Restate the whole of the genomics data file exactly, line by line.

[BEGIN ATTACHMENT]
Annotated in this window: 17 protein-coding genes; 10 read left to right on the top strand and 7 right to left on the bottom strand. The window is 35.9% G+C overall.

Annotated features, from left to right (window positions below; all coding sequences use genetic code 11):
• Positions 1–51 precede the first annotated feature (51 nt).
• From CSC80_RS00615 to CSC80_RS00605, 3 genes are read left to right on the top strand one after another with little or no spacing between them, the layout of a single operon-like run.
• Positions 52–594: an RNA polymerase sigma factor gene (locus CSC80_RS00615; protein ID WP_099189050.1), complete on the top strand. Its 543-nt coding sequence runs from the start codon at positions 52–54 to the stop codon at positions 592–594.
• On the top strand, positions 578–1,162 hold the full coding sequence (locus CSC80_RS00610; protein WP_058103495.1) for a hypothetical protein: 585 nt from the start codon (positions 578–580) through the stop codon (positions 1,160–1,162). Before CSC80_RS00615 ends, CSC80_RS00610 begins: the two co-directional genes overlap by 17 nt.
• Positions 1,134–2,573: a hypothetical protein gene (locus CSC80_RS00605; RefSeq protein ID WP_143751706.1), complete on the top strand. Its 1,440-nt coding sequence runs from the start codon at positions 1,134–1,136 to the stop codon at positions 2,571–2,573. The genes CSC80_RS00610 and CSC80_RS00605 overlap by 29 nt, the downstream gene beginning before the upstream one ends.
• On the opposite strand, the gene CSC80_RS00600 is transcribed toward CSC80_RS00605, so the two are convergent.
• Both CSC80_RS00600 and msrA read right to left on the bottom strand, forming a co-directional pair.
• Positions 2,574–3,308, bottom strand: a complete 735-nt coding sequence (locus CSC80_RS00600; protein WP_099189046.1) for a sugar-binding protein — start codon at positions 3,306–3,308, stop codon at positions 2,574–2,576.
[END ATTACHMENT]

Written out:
Annotated in this window: 17 protein-coding genes; 10 read left to right on the top strand and 7 right to left on the bottom strand. The window is 35.9% G+C overall.

Annotated features, from left to right (window positions below; all coding sequences use genetic code 11):
• Positions 1–51 precede the first annotated feature (51 nt).
• From CSC80_RS00615 to CSC80_RS00605, 3 genes are read left to right on the top strand one after another with little or no spacing between them, the layout of a single operon-like run.
• Positions 52–594: an RNA polymerase sigma factor gene (locus CSC80_RS00615; protein ID WP_099189050.1), complete on the top strand. Its 543-nt coding sequence runs from the start codon at positions 52–54 to the stop codon at positions 592–594.
• On the top strand, positions 578–1,162 hold the full coding sequence (locus CSC80_RS00610; protein WP_058103495.1) for a hypothetical protein: 585 nt from the start codon (positions 578–580) through the stop codon (positions 1,160–1,162). Before CSC80_RS00615 ends, CSC80_RS00610 begins: the two co-directional genes overlap by 17 nt.
• Positions 1,134–2,573: a hypothetical protein gene (locus CSC80_RS00605; RefSeq protein ID WP_143751706.1), complete on the top strand. Its 1,440-nt coding sequence runs from the start codon at positions 1,134–1,136 to the stop codon at positions 2,571–2,573. The genes CSC80_RS00610 and CSC80_RS00605 overlap by 29 nt, the downstream gene beginning before the upstream one ends.
• On the opposite strand, the gene CSC80_RS00600 is transcribed toward CSC80_RS00605, so the two are convergent.
• Both CSC80_RS00600 and msrA read right to left on the bottom strand, forming a co-directional pair.
• Positions 2,574–3,308, bottom strand: a complete 735-nt coding sequence (locus CSC80_RS00600; protein WP_099189046.1) for a sugar-binding protein — start codon at positions 3,306–3,308, stop codon at positions 2,574–2,576.